How to Respond to a Cyberattack
Your worst nightmare has become reality: you discover your law firm database has been breached and sensitive information has been compromised.
What’s the first thing you should do?
If you had the foresight to prepare an Incident Response Plan – even if it’s just a single page of action items – you have a blueprint in hand.
But what if you have no plan?
“First, assemble a business continuity team, including IT and data forensics experts, and have them determine the size and scope of the vulnerability,” says cybersecurity expert Douglas Williams in this blogpost for the US Chamber of Commerce. “Then, secure physical areas that could be related to the breach and change any access permissions right away.”
Another urgent step, per Williams: prevent any further data loss by taking all compromised systems offline.
“Swap out any affected machines with unaffected ones,” he writes. “Update all user credentials and passwords that a hacker may have gained access to. Also be sure to remove any information that may have been posted online as a result of the hack, including on other websites where the exposed data may have been posted. Interview all parties who discovered the breach, and document the process, as well. Refrain from destroying any evidence during the process. Finally, remember to ensure your public relations communications are positive and constructive during the reconstruction of data.”
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The most common type of cybercrime – accounting for 44 percent of all incidents – is theft of data. Here is some risk management advice from Mike Tanenbaum, head of cyber for Chubb North America, for the US Chamber of Commerce website CO.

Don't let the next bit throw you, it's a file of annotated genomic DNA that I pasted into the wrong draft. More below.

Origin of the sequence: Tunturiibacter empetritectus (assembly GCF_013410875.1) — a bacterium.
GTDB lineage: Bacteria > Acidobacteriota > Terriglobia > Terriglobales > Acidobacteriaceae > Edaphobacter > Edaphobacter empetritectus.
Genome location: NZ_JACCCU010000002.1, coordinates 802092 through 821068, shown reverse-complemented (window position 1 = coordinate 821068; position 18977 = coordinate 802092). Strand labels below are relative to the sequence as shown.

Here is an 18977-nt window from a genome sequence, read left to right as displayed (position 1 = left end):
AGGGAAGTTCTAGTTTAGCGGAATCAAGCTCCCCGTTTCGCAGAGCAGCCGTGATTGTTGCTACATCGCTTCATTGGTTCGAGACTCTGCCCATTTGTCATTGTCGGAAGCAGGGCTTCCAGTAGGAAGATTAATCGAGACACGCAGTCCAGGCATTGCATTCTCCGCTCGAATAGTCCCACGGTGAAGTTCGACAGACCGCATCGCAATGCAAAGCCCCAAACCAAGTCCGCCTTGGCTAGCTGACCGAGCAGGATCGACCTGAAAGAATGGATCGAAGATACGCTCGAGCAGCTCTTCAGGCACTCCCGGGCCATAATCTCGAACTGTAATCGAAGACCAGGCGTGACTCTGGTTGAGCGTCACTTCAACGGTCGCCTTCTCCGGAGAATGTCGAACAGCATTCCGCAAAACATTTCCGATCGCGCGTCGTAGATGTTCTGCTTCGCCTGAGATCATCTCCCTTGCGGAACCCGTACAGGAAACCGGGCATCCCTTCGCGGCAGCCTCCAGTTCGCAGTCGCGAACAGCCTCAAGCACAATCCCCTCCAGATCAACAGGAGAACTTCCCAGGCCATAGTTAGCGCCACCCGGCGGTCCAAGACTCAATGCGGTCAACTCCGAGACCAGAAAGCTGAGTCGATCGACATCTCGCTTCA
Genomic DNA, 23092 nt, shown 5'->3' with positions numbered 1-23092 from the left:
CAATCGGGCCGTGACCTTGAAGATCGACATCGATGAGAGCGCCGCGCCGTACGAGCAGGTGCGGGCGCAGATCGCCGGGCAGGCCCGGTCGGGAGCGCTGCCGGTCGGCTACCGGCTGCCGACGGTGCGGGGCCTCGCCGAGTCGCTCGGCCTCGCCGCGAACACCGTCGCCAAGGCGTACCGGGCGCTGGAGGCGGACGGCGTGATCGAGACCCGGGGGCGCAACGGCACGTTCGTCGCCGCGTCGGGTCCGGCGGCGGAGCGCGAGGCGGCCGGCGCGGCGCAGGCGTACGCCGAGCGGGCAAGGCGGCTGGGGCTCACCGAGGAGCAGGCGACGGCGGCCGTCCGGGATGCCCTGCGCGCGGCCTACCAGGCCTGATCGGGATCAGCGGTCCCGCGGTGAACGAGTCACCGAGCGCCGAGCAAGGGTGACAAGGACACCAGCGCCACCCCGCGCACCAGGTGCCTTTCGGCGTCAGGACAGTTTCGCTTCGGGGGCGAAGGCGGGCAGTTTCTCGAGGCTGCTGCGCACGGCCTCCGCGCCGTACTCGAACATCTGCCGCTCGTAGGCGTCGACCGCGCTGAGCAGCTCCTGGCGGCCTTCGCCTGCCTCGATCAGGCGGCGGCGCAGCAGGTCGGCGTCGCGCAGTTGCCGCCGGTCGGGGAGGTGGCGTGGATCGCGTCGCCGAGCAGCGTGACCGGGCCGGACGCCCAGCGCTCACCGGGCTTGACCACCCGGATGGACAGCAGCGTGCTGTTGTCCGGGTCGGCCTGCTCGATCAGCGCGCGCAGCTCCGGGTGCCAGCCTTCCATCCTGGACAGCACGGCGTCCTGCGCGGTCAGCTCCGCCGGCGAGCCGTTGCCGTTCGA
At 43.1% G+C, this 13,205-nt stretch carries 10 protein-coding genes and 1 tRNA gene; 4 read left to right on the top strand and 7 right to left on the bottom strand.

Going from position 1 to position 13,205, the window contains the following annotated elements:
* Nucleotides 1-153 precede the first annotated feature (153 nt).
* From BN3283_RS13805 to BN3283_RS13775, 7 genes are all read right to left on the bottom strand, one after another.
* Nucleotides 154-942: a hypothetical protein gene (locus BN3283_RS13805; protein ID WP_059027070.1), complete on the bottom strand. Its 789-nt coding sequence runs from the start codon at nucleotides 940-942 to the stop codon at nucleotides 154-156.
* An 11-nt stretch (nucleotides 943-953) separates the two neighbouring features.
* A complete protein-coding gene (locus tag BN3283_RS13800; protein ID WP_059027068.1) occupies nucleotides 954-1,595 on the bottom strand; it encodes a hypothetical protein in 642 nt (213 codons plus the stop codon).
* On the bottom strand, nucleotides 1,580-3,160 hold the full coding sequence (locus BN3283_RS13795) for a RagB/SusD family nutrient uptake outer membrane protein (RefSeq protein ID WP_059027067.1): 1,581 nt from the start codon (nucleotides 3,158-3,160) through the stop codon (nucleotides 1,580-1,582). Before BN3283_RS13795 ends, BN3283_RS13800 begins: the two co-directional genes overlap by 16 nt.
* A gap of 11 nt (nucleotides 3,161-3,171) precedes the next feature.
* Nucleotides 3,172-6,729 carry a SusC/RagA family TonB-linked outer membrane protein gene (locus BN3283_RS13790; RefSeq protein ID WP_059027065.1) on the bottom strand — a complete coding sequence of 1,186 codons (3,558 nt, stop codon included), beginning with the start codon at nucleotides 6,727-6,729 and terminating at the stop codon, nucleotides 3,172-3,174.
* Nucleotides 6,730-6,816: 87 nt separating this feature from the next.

- Identify weak points in your system and infrastructure
- Upgrade all software
- Change your passwords
- Implement two-step verification
- Install a WAF (web application firewall)
- Make sure your e-commerce system is PCI-DSS (payment card industry data security standards) Level 1 compliant
- See that your website hosting company regularly patches any security vulnerabilities.
- Safeguard company servers, smartphones, laptops and other devices
- Hire an outside cybersecurity professional
- Obtain cyber insurance coverage
Source: How to Handle a Cyberattack (uschamber.com)
Three Elements of Notification
“After taking measures to secure your data and prevent additional damage to your devices, take a deep breath and move on to alerting your affected customers,” writes Emily Heaslip for CO. “All states require that businesses notify customers in the event of a security breach that involves personal information. There may be other laws that you need to follow that apply to your situation, depending on the type of attack your business experienced. Check state and federal laws to find out.”
Here are three elements Heaslip says are essential when notifying clients who were affected by the breach.
- Time. “The sooner you can alert customers, the sooner they can take steps to protect themselves from fraud.”
- Information. “Try to give customers as much information as possible about the nature and extent of the breach.”
- Thoroughness. “Use multiple communication channels to make sure that all affected parties are notified of the breach.”
Source: How to Communicate a Data Breach to Customers (uschamber.com)
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